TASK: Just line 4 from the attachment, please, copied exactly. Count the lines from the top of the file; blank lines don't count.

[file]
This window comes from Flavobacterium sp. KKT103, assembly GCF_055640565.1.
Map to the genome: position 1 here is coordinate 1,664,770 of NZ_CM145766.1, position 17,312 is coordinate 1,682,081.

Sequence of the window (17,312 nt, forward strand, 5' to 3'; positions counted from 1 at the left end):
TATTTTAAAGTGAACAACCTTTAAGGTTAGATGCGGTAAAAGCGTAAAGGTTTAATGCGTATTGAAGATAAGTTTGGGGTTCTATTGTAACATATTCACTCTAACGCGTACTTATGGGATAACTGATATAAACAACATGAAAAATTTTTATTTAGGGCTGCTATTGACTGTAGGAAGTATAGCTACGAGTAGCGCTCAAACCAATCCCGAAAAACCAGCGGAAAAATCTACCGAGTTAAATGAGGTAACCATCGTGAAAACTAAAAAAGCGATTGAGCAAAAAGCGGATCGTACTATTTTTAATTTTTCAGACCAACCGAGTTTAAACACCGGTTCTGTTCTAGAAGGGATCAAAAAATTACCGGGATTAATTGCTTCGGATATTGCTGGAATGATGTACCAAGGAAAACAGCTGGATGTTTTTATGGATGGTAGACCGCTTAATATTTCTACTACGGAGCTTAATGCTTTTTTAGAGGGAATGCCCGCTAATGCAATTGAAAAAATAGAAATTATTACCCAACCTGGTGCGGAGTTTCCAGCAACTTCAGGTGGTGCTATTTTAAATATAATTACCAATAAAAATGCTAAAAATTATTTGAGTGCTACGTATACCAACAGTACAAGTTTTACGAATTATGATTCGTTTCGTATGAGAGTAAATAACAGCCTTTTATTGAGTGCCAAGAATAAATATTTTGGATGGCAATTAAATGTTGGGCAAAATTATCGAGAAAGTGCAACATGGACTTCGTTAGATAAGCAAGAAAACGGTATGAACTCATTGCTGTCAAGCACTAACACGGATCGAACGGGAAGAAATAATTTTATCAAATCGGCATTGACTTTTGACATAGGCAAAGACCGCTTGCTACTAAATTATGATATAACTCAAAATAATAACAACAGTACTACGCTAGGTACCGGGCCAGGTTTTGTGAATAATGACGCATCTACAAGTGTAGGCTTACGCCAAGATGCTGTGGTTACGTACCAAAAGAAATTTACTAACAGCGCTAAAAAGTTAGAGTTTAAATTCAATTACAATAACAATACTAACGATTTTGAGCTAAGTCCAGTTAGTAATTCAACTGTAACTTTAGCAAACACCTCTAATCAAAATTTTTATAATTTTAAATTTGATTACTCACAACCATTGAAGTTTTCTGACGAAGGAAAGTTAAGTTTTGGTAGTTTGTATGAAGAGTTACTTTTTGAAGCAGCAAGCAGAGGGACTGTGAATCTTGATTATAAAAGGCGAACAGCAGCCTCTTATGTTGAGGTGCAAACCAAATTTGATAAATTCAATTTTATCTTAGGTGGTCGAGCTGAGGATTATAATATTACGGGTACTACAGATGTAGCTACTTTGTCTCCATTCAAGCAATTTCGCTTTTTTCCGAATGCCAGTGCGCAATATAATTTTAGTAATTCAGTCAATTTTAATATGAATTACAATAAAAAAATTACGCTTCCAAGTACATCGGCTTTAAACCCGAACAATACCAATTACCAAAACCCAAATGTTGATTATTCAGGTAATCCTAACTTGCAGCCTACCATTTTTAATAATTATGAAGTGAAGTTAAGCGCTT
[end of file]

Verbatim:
TATTTTAAAGTGAACAACCTTTAAGGTTAGATGCGGTAAAAGCGTAAAGGTTTAATGCGTATTGAAGATAAGTTTGGGGTTCTATTGTAACATATTCACTCTAACGCGTACTTATGGGATAACTGATATAAACAACATGAAAAATTTTTATTTAGGGCTGCTATTGACTGTAGGAAGTATAGCTACGAGTAGCGCTCAAACCAATCCCGAAAAACCAGCGGAAAAATCTACCGAGTTAAATGAGGTAACCATCGTGAAAACTAAAAAAGCGATTGAGCAAAAAGCGGATCGTACTATTTTTAATTTTTCAGACCAACCGAGTTTAAACACCGGTTCTGTTCTAGAAGGGATCAAAAAATTACCGGGATTAATTGCTTCGGATATTGCTGGAATGATGTACCAAGGAAAACAGCTGGATGTTTTTATGGATGGTAGACCGCTTAATATTTCTACTACGGAGCTTAATGCTTTTTTAGAGGGAATGCCCGCTAATGCAATTGAAAAAATAGAAATTATTACCCAACCTGGTGCGGAGTTTCCAGCAACTTCAGGTGGTGCTATTTTAAATATAATTACCAATAAAAATGCTAAAAATTATTTGAGTGCTACGTATACCAACAGTACAAGTTTTACGAATTATGATTCGTTTCGTATGAGAGTAAATAACAGCCTTTTATTGAGTGCCAAGAATAAATATTTTGGATGGCAATTAAATGTTGGGCAAAATTATCGAGAAAGTGCAACATGGACTTCGTTAGATAAGCAAGAAAACGGTATGAACTCATTGCTGTCAAGCACTAACACGGATCGAACGGGAAGAAATAATTTTATCAAATCGGCATTGACTTTTGACATAGGCAAAGACCGCTTGCTACTAAATTATGATATAACTCAAAATAATAACAACAGTACTACGCTAGGTACCGGGCCAGGTTTTGTGAATAATGACGCATCTACAAGTGTAGGCTTACGCCAAGATGCTGTGGTTACGTACCAAAAGAAATTTACTAACAGCGCTAAAAAGTTAGAGTTTAAATTCAATTACAATAACAATACTAACGATTTTGAGCTAAGTCCAGTTAGTAATTCAACTGTAACTTTAGCAAACACCTCTAATCAAAATTTTTATAATTTTAAATTTGATTACTCACAACCATTGAAGTTTTCTGACGAAGGAAAGTTAAGTTTTGGTAGTTTGTATGAAGAGTTACTTTTTGAAGCAGCAAGCAGAGGGACTGTGAATCTTGATTATAAAAGGCGAACAGCAGCCTCTTATGTTGAGGTGCAAACCAAATTTGATAAATTCAATTTTATCTTAGGTGGTCGAGCTGAGGATTATAATATTACGGGTACTACAGATGTAGCTACTTTGTCTCCATTCAAGCAATTTCGCTTTTTTCCGAATGCCAGTGCGCAATATAATTTTAGTAATTCAGTCAATTTTAATATGAATTACAATAAAAAAATTACGCTTCCAAGTACATCGGCTTTAAACCCGAACAATACCAATTACCAAAACCCAAATGTTGATTATTCAGGTAATCCTAACTTGCAGCCTACCATTTTTAATAATTATGAAGTGAAGTTAAGCGCTT